MADAGASCAR, August 1, 2013 (LifeSiteNews.com) – After Catholic Relief Services claimed it is “simply false” that they are distributing abortifacients and contraceptives in Madagascar, the pro-life group that made the charge has released quotes from an archbishop and clergy in the African country supporting their report.
“Even in my own diocese! Without my knowledge,…they [CRS] were working on an artificial contraception project here,” said Archbishop Désiré Tsarahazana of Toamasina.
As part of a month-long investigation in the fall of 2012, the Population Research Institute interviewed clergy in Madagascar, including two archbishops, who shared grave concerns about CRS’ work in the country.
According to PRI, the bishops went public with them after they had held a private meeting with CRS’ president, Dr. Carolyn Woo, to no avail.
They released the archbishops’ quotes Wednesday after CRS accused them and other pro-life groups on Tuesday of carrying out “unrelenting attacks” that “attempt to cause division in the Body of Christ” and are “harmful to the Church and to the pro-life cause.”
In addition to complaining that CRS was involved in distributing abortifacients and contraceptives, the clergy expressed dismay that the majority of CRS’ employees in the country are not Catholic and that it does its work apart from the local church.
“Maybe CRS’s participation in artificial-contraception-promotion programs is the reason that CRS mainly hires Protestants, who have no objection to family planning,” suggested Fr. Liva, SMM, Pastor at St. Thérèse Parish in Tamatave. “If CRS hired Catholics, some of those Catholics might object more strongly to CRS’s participation in that kind of thing.”
“I’m not sure why, and I don’t want to exaggerate, but maybe 70% of its staff, or even more – is not Catholic,” said Archbishop Tsarahazana. “They’re not Catholic… I do understand that about CRS’s commitments to the U.S. Government…but, the question that remains is: Why are there so few Catholics on CRS’s staff…that I don’t understand so well.”
Archbishop Odon Razanakolona of Antananarivo, Madagascar’s capital, expressed concern over the Catholic agency’s apparently tight relationship with the U.S. government.
“One time, for ‘visibility’ purposes, they [CRS-Madagascar representatives] came in here [to my office] and asked me to put up this thing, this sign, with ‘USAID’ on it; to put it up behind my desk,” he said. “I threw them the hell out of my office: ‘Take your sign and your money out of here. I don’t need it. I’ve lived in my poverty; leave me in my poverty.’ ”
“The money that CRS gets: a large part of it goes towards administration, while they make us work like dogs,” he added. “And then they collect two-thirds…and they give us crumbs. They are the ones who need to explain: Why do they receive such big salaries?”
Archbishop Tsarahazana said he had been head of the Archdiocese for over three years before he even knew where CRS’ office was. “Just this year CRS held a very big meeting here in town – a ‘capacity-building’ meeting or something, at a hotel here – and I heard about it only accidentally, when I was up in the [town] of Diego, and somebody told me about the meeting to be held [in my own town],” he said. “I was embarrassed; I didn’t know anything about it.”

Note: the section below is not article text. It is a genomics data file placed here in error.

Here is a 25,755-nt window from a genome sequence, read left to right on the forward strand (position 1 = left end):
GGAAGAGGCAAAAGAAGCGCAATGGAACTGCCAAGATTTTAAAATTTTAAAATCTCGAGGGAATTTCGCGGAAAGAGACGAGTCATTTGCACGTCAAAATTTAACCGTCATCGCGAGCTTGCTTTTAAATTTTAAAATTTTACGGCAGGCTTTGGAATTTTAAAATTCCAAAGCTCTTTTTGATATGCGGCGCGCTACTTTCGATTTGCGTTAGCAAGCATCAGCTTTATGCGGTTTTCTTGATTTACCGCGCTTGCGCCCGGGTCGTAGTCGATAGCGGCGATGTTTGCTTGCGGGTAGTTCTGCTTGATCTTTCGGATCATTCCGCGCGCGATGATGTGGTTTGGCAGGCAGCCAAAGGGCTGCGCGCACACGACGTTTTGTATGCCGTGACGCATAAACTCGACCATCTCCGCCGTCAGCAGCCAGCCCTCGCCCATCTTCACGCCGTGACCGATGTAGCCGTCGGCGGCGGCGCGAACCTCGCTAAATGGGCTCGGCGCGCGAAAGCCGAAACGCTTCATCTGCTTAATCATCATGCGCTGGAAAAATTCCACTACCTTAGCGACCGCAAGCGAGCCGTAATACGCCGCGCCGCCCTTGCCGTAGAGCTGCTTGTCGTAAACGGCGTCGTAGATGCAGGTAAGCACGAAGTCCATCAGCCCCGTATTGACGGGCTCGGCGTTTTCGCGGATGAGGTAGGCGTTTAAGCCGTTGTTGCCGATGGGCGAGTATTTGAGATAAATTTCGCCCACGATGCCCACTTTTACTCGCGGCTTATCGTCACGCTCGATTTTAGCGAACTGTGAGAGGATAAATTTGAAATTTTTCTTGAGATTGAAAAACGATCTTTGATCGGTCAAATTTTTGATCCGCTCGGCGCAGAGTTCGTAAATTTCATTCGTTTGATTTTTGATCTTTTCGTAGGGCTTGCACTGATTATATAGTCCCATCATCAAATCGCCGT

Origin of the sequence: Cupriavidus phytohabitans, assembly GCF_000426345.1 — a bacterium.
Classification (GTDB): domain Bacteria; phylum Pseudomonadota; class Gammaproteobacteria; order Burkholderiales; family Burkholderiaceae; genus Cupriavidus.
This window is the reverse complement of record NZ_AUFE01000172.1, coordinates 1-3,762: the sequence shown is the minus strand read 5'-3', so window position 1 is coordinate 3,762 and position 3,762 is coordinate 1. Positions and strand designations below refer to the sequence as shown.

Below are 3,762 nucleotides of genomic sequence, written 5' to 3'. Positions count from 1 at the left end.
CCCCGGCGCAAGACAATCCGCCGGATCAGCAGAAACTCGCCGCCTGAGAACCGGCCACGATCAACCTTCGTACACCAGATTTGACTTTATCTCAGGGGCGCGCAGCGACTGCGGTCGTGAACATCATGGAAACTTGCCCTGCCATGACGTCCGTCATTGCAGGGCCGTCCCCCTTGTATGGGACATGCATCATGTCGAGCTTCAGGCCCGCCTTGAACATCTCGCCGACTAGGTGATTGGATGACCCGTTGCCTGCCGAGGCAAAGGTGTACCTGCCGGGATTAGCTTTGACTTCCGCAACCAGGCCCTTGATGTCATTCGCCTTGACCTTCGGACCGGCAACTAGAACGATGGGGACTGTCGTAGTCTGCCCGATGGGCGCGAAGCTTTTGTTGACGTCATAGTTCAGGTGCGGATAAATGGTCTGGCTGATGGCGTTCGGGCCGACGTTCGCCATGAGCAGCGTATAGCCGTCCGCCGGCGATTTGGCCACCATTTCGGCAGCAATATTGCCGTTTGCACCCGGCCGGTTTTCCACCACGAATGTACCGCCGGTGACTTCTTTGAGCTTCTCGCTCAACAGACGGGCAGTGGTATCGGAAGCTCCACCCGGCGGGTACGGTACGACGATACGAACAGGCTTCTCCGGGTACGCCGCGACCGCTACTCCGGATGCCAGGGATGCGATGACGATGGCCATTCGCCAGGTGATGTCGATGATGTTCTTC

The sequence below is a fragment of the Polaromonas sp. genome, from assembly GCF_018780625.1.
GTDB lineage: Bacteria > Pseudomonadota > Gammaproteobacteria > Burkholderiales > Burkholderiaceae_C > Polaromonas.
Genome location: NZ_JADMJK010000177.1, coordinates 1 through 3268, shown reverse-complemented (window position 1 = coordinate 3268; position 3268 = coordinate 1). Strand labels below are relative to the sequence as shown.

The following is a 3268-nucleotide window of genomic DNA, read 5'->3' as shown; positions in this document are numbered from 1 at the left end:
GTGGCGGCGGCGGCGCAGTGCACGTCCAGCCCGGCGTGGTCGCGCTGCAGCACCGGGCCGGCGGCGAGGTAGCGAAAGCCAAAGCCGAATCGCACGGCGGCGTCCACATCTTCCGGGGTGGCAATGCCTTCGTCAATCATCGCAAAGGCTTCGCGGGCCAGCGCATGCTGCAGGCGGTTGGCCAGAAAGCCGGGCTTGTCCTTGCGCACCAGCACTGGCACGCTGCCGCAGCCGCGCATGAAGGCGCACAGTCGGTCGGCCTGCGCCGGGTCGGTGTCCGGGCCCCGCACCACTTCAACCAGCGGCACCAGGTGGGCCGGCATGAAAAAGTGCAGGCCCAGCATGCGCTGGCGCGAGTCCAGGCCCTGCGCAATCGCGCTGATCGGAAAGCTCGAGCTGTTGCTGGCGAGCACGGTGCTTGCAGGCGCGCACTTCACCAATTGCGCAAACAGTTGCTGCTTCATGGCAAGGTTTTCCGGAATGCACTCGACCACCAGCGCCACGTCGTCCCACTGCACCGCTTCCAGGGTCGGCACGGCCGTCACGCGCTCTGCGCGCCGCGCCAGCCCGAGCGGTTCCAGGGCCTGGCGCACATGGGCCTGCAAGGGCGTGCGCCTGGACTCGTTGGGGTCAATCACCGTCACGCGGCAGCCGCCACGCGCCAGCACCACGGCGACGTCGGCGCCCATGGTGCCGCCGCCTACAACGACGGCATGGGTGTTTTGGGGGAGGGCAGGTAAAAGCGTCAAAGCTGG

“The archbishop recently told one parish not to bother applying to CRS for aid, because it wouldn’t work,” said Fr. Jean Noël Rakotondrazafy. “If it did, the reporting/accounting procedures would be impossible for the parish to fulfill. He directed the parish to BUCAS [Bureau de Coordination des Actions Sociales] instead.”
PRI reports that local clergy even refer to CRS as a “so-called ‘Catholic’” agency.
“You know, CRS works outside of the Church,” said Father Jean Joel, Director of Bureau de Coordination des Actions Sociales. “It has the name ‘Catholic’ Relief Services but [laughing] doesn’t work, really, with Catholics. Even the personnel of ‘C’RS are nearly all Protestant.”
“We [the Montfort Fathers] might have the same name [Catholic] but we’re not in the same family,” said Fr. Jean Jagu, Vicar at the Montfort Fathers’ church in Brickaville.
PRI released its initial report on its investigation in Madagascar last Thursday as CRS scrambled to affirm its commitment to upholding Catholic teaching after LifeSiteNews revealed they had given over $13 million to the pro-abortion CARE in 2012, and are in the midst of giving a $2.7 million grant to the leading abortion-marketing firm Population Services International.
In its piece Wednesday, PRI says CRS’ quarrel is not with them but with the bishops and clergy of Madagascar.
“It is CRS’ activities there, in Madagascar, that are, to quote CRS’ own words, ‘caus[ing] division in the Body of Christ [and are] … harmful to the Church and to the pro-life cause,’” wrote the pro-life group. “Catholic Relief Services, for the love of God and the unity of the Catholic Church, heal thyself!”
LifeSiteNews.com contacted CRS for comment but did not hear back by press time.
See the Population Research Institute’s full report here.
Gerhard Ludwig Müller, Prefect of the Congregation for the Doctrine of the Faith
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phone: (011) 39-06-6988-3357
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